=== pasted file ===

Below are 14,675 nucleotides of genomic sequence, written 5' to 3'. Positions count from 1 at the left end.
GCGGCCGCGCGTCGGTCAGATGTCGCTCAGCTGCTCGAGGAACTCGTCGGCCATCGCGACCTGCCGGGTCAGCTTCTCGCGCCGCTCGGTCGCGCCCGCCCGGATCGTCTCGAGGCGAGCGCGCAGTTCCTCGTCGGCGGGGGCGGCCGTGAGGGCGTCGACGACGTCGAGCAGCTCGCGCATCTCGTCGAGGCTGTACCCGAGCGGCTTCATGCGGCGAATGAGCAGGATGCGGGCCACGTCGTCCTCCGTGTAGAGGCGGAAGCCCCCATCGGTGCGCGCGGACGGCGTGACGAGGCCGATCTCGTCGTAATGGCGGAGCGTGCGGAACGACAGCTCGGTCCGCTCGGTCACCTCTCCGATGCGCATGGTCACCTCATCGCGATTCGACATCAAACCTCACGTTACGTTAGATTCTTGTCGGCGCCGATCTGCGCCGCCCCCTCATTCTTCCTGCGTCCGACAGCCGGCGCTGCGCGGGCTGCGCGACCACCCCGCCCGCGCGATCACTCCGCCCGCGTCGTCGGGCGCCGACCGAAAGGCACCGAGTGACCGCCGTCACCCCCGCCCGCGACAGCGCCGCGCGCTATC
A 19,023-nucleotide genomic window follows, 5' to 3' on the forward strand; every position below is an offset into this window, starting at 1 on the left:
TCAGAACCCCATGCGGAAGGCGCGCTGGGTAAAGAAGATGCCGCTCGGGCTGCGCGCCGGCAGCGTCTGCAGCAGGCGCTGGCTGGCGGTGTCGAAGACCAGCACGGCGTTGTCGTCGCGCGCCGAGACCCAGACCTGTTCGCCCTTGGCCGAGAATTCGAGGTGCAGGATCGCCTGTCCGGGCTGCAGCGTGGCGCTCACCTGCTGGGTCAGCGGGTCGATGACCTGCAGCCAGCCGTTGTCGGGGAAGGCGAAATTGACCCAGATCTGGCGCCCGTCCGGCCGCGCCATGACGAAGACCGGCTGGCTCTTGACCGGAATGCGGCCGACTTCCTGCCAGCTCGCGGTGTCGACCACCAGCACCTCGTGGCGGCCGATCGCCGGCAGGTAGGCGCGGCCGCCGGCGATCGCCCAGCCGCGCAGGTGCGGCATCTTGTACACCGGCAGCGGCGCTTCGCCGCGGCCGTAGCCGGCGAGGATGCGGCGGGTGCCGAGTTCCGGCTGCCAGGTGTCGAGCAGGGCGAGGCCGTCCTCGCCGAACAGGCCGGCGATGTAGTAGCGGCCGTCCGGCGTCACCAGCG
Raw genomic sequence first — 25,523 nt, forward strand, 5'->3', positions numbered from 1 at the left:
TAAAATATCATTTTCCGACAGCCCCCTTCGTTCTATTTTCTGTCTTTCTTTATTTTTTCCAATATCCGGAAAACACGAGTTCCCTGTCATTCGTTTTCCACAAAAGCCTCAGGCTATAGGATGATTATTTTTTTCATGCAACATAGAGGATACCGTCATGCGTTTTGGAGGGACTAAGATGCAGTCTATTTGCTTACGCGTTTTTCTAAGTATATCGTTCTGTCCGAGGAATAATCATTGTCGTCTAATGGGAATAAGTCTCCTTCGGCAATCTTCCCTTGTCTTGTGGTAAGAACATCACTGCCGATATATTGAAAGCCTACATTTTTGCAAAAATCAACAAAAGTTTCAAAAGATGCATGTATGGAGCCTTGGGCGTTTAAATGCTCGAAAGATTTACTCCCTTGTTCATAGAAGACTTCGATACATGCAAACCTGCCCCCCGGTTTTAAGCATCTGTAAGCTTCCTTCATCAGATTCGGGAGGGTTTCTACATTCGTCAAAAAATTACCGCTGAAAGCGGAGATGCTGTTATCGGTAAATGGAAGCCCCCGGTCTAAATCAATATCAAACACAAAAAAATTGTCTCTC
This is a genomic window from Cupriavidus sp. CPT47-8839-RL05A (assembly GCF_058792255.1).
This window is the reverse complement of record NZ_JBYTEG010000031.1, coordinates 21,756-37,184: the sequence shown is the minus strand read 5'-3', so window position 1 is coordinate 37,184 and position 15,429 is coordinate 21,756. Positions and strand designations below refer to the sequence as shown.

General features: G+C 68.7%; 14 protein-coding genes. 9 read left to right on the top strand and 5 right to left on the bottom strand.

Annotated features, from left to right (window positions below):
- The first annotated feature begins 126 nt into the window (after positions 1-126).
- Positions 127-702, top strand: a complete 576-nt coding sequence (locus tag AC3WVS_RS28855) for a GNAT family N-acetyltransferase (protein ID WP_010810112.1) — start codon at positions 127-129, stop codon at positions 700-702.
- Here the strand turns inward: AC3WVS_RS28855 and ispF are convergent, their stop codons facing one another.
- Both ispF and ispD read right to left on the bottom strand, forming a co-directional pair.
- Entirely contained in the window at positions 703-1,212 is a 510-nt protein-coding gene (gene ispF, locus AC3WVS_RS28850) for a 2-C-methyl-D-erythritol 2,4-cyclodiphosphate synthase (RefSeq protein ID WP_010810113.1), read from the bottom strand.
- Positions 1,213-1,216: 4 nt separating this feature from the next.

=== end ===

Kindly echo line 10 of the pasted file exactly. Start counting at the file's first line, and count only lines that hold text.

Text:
Annotated features, from left to right (window positions below):